• This may seem an odd sub-heading, but it’s essential. More of London is open to the public than people think (take the Inns of Court off Fleet Street during weekdays), and the best way to discover London’s more hidden charms is to definitively set aside a day to just wander. If you’re not staying in the centre, then we’d recommend getting yourself somewhere central to begin, but after that, London is your oyster.

  • Particularly good areas to take a peak through hidden doorways or duck down a cobbled side street are Holborn and Fleet Street, Clerkenwell, London Bridge and Highgate. Follow your nose; you never know what you might find. And if you don’t stumble upon anything that takes your fancy, at least you’ll have learned a lot and got some great exercise.

7. Get Out of the Centre

Get Out of the Centre
  • If you’re staying centrally and want to have a blast but can’t afford some of the pricier leisure activities that the centre has to offer, jump on a train out to a suburb. Typically, you won’t be on the train for more than 20 minutes, and prices plummet while a sense of community rockets. Great little gems are to be found in the South East, like Dulwich, Crystal Palace, Croydon, Brockley and Forest Hill, with Tooting and Streatham in the South West. You might want to visit the ancient woodlands of Epping Forest if you venture East bound, Harrow if you are visiting North London or Twickenham or Richmond on the river if you fancy a wander around greater West London.

8. Make the Most of the Freebies

Make the Most of the Freebies
  • 90% of London museums are free. That’s a great start! Going to them all would take a long time anyway, so you’ve plenty of food for thought. Moreover, large arts institutions will often hold free events and concerts. Sometimes it can be tricky discovering the best free events online, and to really wring the most out of the capital, you need to be a bit of an insider. There’s normally something enjoyable in the National Theatre Foyer or at the Southbank Centre; lots of bars offer free music on many week nights, including jam nights. Check out our guide of FREE things to do in London.

9. Timing is Everything

Timing is Everything
  • London’s a busy place. Everyone has somewhere to be, and they tend to want to get there fast. All Londoners know the discomfort of repeated tube journeys packed to the gills with commuters, and it is miserable indeed. It’s obvious that the tubes, buses and trains are going to be busy between 7.00 and 9:30 in the morning, and between 4:30 and 6:30 in the evenings. It’s as simple as knowing the journey you want to make well and timing it right. For instance, say you need to get from Victoria to Paddington. The Circle Line takes you right the way there without needing to change – hurrah! – but the Circle Line is also slow, and while it’s not generally a commuter-heavy line, it’s the tourist line of choice, so is reasonably busy most of the day. Instead, take the Victoria line to Oxford Circus and change to the Bakerloo line for the rest. The changeover is a matter of metres on the next platform, and the Bakerloo line is seldom too busy to move, and there are far fewer stops to boot! Things that can be done directly can often be done quicker by changing somewhere. It’s also a good idea to check your route on foot and see if that will save you time. Sometimes, getting the bus from Farringdon to Waterloo (even outside of rush hour) will take you longer than it will to walk the meagre two miles!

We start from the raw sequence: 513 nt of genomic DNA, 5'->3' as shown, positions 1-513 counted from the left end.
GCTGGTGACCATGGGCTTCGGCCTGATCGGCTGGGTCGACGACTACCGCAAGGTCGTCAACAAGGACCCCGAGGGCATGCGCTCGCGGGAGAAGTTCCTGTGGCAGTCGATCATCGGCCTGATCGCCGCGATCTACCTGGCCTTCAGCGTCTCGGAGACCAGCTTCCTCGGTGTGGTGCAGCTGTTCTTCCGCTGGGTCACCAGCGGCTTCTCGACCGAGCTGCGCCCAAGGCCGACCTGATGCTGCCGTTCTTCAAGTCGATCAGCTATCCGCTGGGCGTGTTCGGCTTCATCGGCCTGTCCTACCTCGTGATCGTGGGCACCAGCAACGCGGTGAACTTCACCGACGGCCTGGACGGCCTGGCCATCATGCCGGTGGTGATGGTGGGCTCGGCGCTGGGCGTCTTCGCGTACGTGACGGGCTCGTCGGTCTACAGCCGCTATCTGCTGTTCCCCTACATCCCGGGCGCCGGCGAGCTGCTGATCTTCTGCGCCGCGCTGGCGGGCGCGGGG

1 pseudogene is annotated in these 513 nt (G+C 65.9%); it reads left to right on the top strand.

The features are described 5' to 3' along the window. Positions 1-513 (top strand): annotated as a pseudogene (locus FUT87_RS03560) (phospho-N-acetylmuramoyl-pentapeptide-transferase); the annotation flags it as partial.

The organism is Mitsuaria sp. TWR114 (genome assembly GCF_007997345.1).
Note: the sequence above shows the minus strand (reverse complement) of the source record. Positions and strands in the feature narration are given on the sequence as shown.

10. Location, location, location!

Location
  • The discrepancy between things that don’t cost much and the same product for whoppingly inflated prices somewhere 5 minutes down the road is abundantly clear in London. As a rule of thumb, it works like this: don’t buy things in or near train stations if you want to save money. If you’ve got no choice, use one of the chain shops rather than cafés or similar. Again, planning your journey well means you might have a chance to try out that quirky café on the corner of your road rather than a rushed, over-priced, dis-satisfactory and instantly regrettable purchase inside a train station.

  • Moreover, pubs and restaurants follow the same rules. The closer it is to a train station or tourist landmark, the more expensive and lacking in character it will be. The really fantastic finds in London are just that – you have to work to discover them, but the rewards far outweigh the work. Similarly, you’ll save money. Tips near London Bridge: The Globe Tavern (not to be confused with the theatre), Giuseppe’s and The Roebuck, by way of example. Check out our Cheap Eats article for tips from the top.

  • Alternatively, take a peek at even more ways to save money in London, free things to do and cheap nights out. Perfect for all!